RAMALLAH, Palestinian Territories — Disagreement over who should be the next Palestinian premier is holding up the creation of a unity government agreed last month between old rivals Fatah and Hamas, Palestinian officials said on Monday.
A meeting in Cairo on Tuesday between Palestinian president Mahmoud Abbas, who heads Fatah, and Hamas chief Khaled Meshaal has been postponed due to Hamas opposition to the reappointment of Western-backed economist Salam Fayyad, they said.
"The real reason for the delay in the forming and convening of the government is disagreement over Fayyad," an official told AFP on condition of anonymity.
"President Abbas insists on nominating Salam Fayyad, whose appointment Hamas categorically rejects," he added. "That has led the two sides to postpone the meeting rather than announce the collapse of the reconciliation."
"Fayyad is not wanted because his name is linked to Palestinian division, the debt-ridden Palestinian economy and operations by the (Palestinian) security services against the resistance," Gaza Hamas leader Ismail Radwan said, referring to the group's armed campaign against Israel.
Announcing the delay on Sunday, Fatah official Azzam al-Ahmed made no mention of a leadership dispute.
"The meeting has been postponed until a new date is set in the coming days in order to assure the best atmosphere for the successful implementation of the reconciliation agreement," he told AFP.
Ahmed said Fatah had requested the delay in the talks "to create the right atmosphere and because of the commitments that have come up on the president's schedule in Turkey."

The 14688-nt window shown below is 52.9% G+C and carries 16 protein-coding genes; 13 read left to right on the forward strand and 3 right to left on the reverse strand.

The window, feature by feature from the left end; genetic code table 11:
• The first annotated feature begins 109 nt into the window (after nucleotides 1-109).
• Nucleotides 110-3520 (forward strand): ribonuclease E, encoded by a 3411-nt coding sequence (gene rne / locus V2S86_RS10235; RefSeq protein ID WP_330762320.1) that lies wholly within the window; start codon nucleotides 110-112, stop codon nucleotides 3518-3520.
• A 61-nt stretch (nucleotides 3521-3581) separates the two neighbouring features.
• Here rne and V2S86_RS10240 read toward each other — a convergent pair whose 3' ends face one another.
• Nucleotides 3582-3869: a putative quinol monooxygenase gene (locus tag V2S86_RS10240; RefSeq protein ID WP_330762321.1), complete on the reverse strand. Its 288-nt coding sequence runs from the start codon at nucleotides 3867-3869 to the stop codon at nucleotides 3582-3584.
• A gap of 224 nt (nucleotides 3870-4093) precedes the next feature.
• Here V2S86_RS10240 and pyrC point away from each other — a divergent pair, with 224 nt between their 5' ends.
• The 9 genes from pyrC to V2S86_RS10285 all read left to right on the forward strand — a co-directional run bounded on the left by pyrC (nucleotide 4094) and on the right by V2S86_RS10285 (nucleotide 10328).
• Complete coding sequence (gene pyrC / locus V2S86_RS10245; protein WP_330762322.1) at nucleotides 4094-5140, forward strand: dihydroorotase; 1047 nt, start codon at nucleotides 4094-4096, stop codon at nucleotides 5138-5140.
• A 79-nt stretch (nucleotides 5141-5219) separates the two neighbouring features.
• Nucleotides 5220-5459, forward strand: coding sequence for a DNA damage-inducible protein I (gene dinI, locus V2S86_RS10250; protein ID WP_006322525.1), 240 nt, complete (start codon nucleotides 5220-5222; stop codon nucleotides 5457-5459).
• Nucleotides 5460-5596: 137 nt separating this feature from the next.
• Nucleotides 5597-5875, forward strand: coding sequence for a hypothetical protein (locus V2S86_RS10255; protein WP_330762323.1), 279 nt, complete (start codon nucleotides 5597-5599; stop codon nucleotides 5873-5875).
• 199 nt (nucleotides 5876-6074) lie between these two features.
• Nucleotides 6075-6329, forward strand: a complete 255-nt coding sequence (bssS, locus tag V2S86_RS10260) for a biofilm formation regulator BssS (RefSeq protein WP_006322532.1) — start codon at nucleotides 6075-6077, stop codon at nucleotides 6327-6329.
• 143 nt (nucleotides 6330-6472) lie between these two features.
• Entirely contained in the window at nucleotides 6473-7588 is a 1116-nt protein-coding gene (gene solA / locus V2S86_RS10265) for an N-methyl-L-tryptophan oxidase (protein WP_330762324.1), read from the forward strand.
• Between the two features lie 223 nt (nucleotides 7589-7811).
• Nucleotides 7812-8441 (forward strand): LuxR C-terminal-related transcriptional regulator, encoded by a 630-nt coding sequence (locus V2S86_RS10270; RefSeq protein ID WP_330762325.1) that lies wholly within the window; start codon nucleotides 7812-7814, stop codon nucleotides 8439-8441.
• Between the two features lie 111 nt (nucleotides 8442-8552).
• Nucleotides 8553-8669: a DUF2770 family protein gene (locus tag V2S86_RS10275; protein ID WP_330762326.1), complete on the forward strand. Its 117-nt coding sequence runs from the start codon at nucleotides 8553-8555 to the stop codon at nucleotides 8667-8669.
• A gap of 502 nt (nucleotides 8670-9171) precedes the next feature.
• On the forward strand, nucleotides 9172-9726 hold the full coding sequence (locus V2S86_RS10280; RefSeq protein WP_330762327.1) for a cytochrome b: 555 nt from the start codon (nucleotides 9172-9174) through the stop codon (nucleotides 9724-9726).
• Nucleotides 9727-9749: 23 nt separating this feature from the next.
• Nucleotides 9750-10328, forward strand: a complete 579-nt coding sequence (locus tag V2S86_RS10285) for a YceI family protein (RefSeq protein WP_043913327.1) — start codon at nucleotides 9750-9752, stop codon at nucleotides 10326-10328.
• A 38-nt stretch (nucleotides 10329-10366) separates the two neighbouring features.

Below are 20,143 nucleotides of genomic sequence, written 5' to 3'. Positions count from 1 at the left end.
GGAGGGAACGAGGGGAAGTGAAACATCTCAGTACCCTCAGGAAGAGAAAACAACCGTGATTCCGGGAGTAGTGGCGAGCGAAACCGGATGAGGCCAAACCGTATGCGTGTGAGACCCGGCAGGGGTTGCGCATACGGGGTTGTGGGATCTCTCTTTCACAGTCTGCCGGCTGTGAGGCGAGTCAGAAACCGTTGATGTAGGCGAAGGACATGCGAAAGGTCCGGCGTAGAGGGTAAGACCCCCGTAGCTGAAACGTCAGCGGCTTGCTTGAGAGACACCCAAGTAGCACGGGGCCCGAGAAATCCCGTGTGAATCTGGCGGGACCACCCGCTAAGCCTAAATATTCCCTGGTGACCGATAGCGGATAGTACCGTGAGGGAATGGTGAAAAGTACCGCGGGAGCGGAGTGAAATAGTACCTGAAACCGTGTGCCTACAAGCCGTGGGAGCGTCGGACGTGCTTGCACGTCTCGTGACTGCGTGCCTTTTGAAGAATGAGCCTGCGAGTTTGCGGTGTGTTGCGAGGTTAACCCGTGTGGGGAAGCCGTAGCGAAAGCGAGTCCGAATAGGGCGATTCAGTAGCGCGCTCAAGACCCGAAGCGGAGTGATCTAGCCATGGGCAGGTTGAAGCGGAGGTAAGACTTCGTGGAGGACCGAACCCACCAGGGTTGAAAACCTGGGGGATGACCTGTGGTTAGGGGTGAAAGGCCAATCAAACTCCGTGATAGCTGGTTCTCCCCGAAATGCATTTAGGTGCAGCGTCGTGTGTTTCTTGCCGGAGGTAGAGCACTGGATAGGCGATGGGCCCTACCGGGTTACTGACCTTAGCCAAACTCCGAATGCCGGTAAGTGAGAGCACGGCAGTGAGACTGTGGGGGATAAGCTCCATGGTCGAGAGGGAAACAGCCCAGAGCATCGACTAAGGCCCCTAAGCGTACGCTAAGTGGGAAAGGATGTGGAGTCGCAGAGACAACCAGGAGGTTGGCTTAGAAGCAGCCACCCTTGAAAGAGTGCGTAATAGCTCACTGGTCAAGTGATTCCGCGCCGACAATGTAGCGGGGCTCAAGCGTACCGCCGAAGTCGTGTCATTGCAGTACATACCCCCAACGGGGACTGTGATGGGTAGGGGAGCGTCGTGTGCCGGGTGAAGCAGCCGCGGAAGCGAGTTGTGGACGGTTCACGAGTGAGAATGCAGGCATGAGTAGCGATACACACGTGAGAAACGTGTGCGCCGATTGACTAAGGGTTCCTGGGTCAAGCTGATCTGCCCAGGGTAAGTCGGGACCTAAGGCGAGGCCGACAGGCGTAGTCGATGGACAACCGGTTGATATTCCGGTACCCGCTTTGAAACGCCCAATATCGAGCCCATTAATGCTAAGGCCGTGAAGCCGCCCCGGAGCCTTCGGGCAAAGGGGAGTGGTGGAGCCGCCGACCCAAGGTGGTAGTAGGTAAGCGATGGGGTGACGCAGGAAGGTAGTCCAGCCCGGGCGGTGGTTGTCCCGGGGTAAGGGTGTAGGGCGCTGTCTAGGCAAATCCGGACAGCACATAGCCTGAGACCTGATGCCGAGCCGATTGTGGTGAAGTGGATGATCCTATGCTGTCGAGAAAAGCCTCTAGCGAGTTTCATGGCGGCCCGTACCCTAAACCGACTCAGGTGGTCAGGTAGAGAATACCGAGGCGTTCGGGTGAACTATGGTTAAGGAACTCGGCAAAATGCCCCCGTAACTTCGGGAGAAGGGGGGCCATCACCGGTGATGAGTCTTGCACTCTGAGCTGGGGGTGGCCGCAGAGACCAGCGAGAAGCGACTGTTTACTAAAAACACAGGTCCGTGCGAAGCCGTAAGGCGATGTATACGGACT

He said Abbas would visit Turkey on Wednesday.
Samir Awad, a professor of political science at Bir Zeit University near Ramallah, said that while Fayyad has the personal backing of Abbas, he does not have universal support within Fatah.
"There are those who favour dropping his candidacy and putting other names forward," he said. "Hamas has burnt all its bridges and continues to reject Fayyad."
A change of heart by Hamas seems unlikely given that the Islamist group has already agreed other concessions that set off a row between Mahmud Zahar, its main Gaza ideologue and Syria-based political leader Meshaal.
Zahar, who participated in discussions with Fatah in April, has criticised Meshaal for comments he made during the official ceremony of reconciliation on May 4, saying he had "no mandate to make such statements."
A member of Fatah's central committee confided to journalists last week that he too was surprised by some of Meshaal's words.
"He said 'We accept two states on the 1967 borders. We are not in favour of violence,'" Mohammed Shtayeh said, adding that Meshaal had also told Abbas that if he needed more time to negotiate with Israel, he would not object.
"What I heard from Khaled Meshaal... I never expected him to say," Shtayeh said.
A poll published on Monday by the independent Palestinian Centre for Policy and Survey Research showed broad public support for Fayyad with 45 percent of 1,200 respondents favouring him, as opposed to 25 percent approval for Jamal Khodari, who is widely believed to have Hamas's backing.
Under the terms of the unity deal signed by Fatah and Hamas they must agree on independent figures to make up a government that will lay the groundwork for legislative and presidential elections within a year.
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